Mera and Don Rubell began buying contemporary art in 1964 and now have one of the most impressive collections in the US, arguably the world. The family (son Jason started acquiring art himself aged 12) has approximately 7,200 pieces by some 1,000 artists. They opened the Rubell Family Collection to the public 26 years ago in Miami’s Wynwood neighbourhood. But now the art has a new, bigger home with a grander name: the Rubell Museum. And the word “museum” is important.
Collectors always take pride in having foundations in their name. But these spaces can often be perceived as bricks-and-mortar altars to the owners’ art-buying prowess and associated wealth. For the Rubells it was time to make their philosophy clear. “The idea is to make the collection more accessible,” says Mera. “People know what a museum is.”
We meet Mera on the morning of the museum’s first-look preview; she’s been up since 04.00. “It was really frustrating because people would still come up to us and say, ‘Can you please invite me to your collection?’ After 26 years of regular hours and public programming people still thought it was private.”
But you have to earn the right to call yourself a museum. “It would have been presumptuous to call ourselves a museum when we first opened. We were just sharing our collection,” says Mera. “Now we feel like we are performing many museum functions: we have a library, educational programmes and travelling exhibitions. We even have a restaurant.”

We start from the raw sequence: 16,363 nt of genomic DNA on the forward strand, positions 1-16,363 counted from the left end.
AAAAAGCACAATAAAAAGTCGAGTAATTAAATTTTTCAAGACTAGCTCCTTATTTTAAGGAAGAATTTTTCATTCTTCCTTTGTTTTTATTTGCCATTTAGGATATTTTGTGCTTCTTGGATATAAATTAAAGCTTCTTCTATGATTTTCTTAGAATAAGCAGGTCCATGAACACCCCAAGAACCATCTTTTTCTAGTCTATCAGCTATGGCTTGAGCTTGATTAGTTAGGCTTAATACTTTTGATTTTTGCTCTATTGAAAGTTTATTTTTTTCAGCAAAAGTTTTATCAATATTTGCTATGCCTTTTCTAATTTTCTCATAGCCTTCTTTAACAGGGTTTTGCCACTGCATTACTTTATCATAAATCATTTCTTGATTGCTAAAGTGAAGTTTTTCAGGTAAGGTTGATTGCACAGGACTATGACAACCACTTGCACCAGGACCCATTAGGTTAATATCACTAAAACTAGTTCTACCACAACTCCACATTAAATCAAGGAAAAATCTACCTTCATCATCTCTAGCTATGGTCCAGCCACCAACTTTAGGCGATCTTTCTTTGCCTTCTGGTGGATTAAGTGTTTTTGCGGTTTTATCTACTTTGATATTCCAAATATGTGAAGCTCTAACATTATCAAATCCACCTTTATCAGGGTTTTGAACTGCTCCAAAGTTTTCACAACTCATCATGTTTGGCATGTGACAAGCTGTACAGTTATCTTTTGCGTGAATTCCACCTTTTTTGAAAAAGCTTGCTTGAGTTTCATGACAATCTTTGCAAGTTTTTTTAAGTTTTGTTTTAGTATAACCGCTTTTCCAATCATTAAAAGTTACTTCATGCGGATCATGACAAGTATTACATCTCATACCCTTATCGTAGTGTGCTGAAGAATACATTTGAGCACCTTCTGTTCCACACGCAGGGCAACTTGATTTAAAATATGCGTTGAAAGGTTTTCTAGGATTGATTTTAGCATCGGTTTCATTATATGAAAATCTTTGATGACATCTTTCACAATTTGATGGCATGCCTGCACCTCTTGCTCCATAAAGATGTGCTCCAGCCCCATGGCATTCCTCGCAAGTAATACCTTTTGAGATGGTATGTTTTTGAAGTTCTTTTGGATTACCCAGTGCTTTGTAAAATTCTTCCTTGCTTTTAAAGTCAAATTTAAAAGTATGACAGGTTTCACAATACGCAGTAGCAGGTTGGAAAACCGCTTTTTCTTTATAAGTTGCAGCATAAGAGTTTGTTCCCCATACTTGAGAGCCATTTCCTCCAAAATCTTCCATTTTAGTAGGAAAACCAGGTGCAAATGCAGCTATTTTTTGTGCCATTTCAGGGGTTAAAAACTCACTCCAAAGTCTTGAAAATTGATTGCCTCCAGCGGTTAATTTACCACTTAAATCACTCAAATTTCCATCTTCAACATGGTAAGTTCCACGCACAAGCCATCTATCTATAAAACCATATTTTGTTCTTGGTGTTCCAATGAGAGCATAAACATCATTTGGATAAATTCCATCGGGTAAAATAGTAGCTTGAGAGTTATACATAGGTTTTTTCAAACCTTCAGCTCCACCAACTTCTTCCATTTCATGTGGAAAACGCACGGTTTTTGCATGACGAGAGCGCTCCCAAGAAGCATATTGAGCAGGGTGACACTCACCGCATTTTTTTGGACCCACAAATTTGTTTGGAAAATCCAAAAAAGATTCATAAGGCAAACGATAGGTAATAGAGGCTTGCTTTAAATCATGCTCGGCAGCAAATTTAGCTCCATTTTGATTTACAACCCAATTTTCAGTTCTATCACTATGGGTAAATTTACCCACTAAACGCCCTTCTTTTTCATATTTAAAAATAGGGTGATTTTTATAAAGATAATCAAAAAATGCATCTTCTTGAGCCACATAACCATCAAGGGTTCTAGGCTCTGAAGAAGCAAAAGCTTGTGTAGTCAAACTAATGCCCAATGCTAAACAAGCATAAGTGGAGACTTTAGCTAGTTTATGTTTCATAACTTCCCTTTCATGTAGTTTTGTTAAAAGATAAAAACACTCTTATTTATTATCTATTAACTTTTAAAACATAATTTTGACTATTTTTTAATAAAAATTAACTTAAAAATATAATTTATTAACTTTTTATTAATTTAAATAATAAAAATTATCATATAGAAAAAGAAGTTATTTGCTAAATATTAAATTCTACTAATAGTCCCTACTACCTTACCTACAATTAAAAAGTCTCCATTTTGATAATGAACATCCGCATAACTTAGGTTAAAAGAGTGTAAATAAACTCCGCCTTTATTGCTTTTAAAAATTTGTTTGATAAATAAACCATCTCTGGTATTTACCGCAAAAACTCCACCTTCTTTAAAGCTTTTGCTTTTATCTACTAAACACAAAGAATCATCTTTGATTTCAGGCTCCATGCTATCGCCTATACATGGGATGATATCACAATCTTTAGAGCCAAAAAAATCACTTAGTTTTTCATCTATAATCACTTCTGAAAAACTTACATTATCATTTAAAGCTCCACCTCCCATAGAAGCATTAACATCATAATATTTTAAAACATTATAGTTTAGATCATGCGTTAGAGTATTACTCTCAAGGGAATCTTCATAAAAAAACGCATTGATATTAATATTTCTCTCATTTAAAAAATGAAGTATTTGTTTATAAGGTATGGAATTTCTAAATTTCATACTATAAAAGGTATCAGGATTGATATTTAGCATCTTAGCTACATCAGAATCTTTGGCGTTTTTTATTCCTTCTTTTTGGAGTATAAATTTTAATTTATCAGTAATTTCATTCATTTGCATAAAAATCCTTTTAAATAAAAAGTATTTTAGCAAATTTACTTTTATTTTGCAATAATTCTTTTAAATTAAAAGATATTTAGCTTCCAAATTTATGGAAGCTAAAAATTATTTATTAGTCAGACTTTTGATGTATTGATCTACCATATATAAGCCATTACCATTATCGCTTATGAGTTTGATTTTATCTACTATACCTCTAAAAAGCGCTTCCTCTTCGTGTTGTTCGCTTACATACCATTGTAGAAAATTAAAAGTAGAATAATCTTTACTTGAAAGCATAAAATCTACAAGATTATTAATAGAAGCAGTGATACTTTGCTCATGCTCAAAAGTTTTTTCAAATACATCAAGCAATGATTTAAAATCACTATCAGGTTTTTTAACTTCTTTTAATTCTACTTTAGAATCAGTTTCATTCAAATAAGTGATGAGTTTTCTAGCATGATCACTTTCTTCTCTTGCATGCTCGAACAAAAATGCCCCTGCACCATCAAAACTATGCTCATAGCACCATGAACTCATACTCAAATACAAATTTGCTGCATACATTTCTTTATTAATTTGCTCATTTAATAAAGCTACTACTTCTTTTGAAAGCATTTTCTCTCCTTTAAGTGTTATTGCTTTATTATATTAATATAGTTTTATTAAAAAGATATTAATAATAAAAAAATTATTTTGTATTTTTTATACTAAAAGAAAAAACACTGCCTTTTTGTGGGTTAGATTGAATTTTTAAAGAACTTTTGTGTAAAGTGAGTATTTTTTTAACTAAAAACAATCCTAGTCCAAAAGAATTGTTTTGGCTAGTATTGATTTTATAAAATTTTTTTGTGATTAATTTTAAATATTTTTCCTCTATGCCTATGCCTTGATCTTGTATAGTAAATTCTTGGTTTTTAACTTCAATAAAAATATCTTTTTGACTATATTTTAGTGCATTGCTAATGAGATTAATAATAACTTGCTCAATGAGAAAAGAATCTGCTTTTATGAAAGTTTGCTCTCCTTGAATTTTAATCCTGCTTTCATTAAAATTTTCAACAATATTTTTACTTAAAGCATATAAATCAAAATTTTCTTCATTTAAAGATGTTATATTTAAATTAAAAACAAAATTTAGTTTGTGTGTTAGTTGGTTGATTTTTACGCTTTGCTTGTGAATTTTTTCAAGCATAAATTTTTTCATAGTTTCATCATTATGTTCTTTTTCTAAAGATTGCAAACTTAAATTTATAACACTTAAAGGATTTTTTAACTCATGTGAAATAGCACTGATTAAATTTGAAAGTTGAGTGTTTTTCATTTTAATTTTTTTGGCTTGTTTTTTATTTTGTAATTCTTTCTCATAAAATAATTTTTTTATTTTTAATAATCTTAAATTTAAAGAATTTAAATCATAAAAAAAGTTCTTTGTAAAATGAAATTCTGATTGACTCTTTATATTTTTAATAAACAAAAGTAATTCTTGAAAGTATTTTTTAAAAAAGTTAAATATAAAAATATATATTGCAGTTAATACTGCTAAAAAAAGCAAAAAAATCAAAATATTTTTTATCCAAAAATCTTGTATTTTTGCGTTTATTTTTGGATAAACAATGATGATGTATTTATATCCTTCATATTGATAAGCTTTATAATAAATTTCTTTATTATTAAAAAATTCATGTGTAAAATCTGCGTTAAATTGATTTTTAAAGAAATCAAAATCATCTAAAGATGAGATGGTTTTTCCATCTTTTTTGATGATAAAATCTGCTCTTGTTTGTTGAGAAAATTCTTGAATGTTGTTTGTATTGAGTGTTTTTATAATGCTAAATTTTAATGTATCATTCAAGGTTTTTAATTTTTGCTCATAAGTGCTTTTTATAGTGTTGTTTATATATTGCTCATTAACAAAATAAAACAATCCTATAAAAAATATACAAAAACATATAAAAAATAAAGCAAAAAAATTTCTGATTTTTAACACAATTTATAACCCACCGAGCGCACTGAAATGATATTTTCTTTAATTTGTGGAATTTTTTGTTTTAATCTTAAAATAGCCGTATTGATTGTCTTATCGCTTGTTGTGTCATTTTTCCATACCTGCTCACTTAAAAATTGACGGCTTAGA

The building looks the part too. Sitting on a corner by the busy NW 12th Avenue with a small tropical garden at the front, the museum’s name stands out on the freshly painted eggshell-grey walls of the expansive building.
It might be just a few kilometres west of its former location in Wynwood but this new perch in Allapattah feels very different. This neighbourhood – all single-storey houses, warehouses and wholesale retailers – hadn’t seen much by way of culture until the arrival of the Rubells and El Espacio 23, which both opened in December. Many credit the gallery with transforming nearby Wynwood into the trendy restaurant-filled area that it is today. It will be interesting to see the museum’s impact on Allapattah.
Mera first came across these buildings – formerly the home of a wholesale food reseller – when searching for a place to store some of the family’s collection. But the building and neighbourhood offered more than that. “Since we’re so involved with cutting-edge art, it’s very important for us to be in a neighbourhood that reflects diversity,” says Don, dressed in the all-black uniform of the art world. These six interconnected industrial buildings are also just a few blocks away from a train station (a rarity in Miami) meaning that the museum is more accessible to all kinds of people.
Given its advantages, turning this building into a series of vast exhibition galleries seemed a natural choice. “We quickly realised that its bones, its skeleton, was very conducive to exhibiting art,” says Juan Roselione-Valadez, director of the Rubell Family Collection, who now also helms the museum. “A few years ago I published a highlights catalogue of the collection and it made me realise that we were really not doing justice to it in our previous home. We got so caught up with acquisitions and commissioned work. We were loaning to museums around the world but not presenting it ourselves.”